How Do Price Changes Affect Consumer Perceptions?
By Kara FinnertyJun 1
So, 2014 is now behind us. We logged off, spent two weeks eating and drinking ourselves to bursting point and we’ve returned refreshed, revived and ready to take on 2015.
The first week back in the saddle is always a great time to reflect on all that has happened over the past 12 months and, more importantly, plan for the year ahead.
With that in mind, we took a look at FMCG company, Vivid Drinks, to see what social data can tell us about their past year that could help form and upgrade their 2015 social strategy.
Vivid Drinks offer a range of three varieties of matcha green tea based beverages, blended with complementary flavours.
Founded in 2012, they are growing fast and most likely keen to know what’s being said about them online to help them take the next steps and boost their business.
Looking at social listening data shows that throughout 2014, conversation about the brand remained fairly constant, with common peaks during competitions, giveaways and mentions of founder James Shillcock in the media.
However, in September mentions rose substantially higher than usual.
Drilling down into the spike reveals the cause to be a giveaway of Vivid Drinks in conjunction with another start-up food company, Popchips.
Whether this was an official partnership or not (Popchips don’t appear to have promoted the giveaway via their channels), leveraging the followers and reputation of Popchips not only increased Vivid Drinks’ brand exposure, it also resulted in an almost 16% net follower growth on their Twitter channel during the promotion.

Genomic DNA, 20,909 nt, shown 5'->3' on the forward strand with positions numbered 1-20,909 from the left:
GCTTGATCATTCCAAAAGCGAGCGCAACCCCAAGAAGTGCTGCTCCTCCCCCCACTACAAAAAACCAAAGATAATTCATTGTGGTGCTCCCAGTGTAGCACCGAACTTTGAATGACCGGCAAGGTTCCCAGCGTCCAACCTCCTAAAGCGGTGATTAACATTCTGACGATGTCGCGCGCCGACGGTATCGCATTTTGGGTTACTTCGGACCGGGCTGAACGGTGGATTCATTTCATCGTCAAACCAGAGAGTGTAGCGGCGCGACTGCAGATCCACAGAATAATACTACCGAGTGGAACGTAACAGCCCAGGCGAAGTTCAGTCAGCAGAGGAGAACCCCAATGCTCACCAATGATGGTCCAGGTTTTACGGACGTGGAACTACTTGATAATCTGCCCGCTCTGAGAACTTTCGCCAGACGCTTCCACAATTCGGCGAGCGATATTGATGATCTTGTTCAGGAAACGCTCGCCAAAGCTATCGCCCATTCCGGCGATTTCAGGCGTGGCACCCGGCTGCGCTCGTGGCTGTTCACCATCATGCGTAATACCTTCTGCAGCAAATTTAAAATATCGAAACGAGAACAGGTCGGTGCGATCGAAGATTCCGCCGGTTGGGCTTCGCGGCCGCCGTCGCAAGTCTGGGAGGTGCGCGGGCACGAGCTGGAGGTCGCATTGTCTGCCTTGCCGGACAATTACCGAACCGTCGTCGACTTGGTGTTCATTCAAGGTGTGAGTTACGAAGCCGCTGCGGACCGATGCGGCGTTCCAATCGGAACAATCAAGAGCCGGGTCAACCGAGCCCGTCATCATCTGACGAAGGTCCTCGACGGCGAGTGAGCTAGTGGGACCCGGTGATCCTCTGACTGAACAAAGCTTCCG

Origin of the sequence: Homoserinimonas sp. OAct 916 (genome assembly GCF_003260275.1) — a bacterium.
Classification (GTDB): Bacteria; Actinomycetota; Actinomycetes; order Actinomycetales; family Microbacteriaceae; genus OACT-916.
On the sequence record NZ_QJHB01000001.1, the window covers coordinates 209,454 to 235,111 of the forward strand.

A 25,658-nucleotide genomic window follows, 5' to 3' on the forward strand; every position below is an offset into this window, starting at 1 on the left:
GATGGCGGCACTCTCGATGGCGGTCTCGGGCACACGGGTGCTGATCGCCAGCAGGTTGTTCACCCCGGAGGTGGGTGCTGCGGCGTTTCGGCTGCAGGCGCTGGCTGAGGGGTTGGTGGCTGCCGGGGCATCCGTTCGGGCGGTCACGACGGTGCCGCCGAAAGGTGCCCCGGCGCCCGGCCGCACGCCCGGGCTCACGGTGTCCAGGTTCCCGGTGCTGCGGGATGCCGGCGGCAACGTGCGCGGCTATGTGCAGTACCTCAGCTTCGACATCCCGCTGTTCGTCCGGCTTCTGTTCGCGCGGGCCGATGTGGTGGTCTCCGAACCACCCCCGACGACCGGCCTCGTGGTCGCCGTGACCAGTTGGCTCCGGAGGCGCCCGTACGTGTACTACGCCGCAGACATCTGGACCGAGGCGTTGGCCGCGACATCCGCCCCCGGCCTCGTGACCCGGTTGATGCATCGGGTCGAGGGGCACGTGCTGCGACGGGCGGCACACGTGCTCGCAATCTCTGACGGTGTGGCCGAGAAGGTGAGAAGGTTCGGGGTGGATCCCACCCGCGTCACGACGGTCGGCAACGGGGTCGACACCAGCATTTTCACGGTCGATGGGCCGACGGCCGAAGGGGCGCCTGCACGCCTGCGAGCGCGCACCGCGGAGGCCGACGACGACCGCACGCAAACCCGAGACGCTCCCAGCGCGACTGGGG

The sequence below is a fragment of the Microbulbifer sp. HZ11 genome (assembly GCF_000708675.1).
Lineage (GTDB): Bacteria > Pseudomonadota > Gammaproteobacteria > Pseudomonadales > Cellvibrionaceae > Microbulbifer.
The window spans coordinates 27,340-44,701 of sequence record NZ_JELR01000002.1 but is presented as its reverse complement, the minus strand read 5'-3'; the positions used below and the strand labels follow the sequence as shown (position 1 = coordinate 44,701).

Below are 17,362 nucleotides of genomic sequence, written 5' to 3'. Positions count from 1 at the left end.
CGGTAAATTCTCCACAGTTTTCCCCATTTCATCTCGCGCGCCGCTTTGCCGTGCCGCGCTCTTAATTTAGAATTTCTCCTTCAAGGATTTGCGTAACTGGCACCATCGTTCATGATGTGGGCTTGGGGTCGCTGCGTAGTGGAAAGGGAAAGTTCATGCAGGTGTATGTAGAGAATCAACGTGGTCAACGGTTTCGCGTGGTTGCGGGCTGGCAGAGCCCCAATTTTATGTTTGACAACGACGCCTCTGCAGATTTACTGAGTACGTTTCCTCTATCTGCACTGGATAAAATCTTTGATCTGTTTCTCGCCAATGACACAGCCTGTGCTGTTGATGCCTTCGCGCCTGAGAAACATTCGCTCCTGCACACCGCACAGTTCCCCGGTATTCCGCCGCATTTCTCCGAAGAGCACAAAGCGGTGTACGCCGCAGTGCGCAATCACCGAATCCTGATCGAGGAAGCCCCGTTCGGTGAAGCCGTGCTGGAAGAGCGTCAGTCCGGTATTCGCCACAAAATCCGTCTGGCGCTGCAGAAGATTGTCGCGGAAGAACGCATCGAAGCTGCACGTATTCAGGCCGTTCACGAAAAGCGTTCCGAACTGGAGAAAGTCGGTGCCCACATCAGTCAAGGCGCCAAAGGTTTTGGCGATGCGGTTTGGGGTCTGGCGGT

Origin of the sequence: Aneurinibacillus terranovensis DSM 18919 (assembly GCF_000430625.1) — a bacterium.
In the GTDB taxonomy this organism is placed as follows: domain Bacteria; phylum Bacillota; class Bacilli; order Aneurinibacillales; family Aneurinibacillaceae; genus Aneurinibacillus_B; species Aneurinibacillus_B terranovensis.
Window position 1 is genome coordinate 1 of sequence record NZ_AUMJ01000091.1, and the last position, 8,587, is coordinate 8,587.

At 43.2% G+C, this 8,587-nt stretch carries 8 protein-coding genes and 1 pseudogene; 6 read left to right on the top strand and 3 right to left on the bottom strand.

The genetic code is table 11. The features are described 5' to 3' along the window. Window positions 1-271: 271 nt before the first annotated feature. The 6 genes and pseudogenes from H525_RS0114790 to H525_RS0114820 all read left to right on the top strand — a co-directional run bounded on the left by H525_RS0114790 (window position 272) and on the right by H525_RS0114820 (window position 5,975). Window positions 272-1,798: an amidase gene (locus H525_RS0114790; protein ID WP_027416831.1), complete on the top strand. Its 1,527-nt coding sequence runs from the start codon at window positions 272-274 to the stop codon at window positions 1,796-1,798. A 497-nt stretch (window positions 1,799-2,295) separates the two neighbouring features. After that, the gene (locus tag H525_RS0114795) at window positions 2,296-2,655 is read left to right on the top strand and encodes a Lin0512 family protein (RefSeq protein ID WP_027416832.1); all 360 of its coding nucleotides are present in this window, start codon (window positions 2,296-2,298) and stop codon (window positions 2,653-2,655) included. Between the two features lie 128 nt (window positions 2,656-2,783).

By taking a look at both Vivid Drinks and Popchips UK followers using the Brandwatch Demographics component, it’s interesting to see they have almost identical audiences – Vivid Drinks’ following is 74% female, 26% male versus Popchips UK’s 75% female, 25% male.
In addition to gender, both company’s audience interests and professions match up with the exception of Popchips’ audience more likely to state music as a top interest, and Vivid Drinks’ commanding a larger ‘Sportspersons’ and ‘Health & Fitness’ following.
But what does this mean in the real world?
Well, not only does this kind of analysis give insight into the drivers of success behind campaigns (or not, as the case may be), it also sheds light on some great opportunities to take forward.
For example, if the Popchips giveaway was not an official partnership, given the similarities of their audiences, perhaps Vivid Drinks may consider developing a stronger relationship between the two brands.
Or perhaps they could search out other potential collaborators who fit the same profile.
Metcalfe’s Skinny is a relatively new player in the popcorn and snacks market, founded by Pret a Manger’s Julien Metcalfe.
Possibly by bolstering the association with Pret a Manger, and being stocked in popular Japanese fast food restaurant chain Itsu, means that Metcalfe’s Skinny has built a strong online following that Vivid could piggyback off.
Interestingly for Vivid Drinks, their audience is an even better match and has a strong association with health and fitness conscience consumers – a core target for both businesses.
Whatever route Vivid chooses to take next year, if audience engagement and brand exposure are key objectives, this analysis shows that continuing competitions and giveaways and building partnerships with other influential brands wouldn’t be a bad way to go.
An inarguable truth is that hindsight is a beautiful thing.
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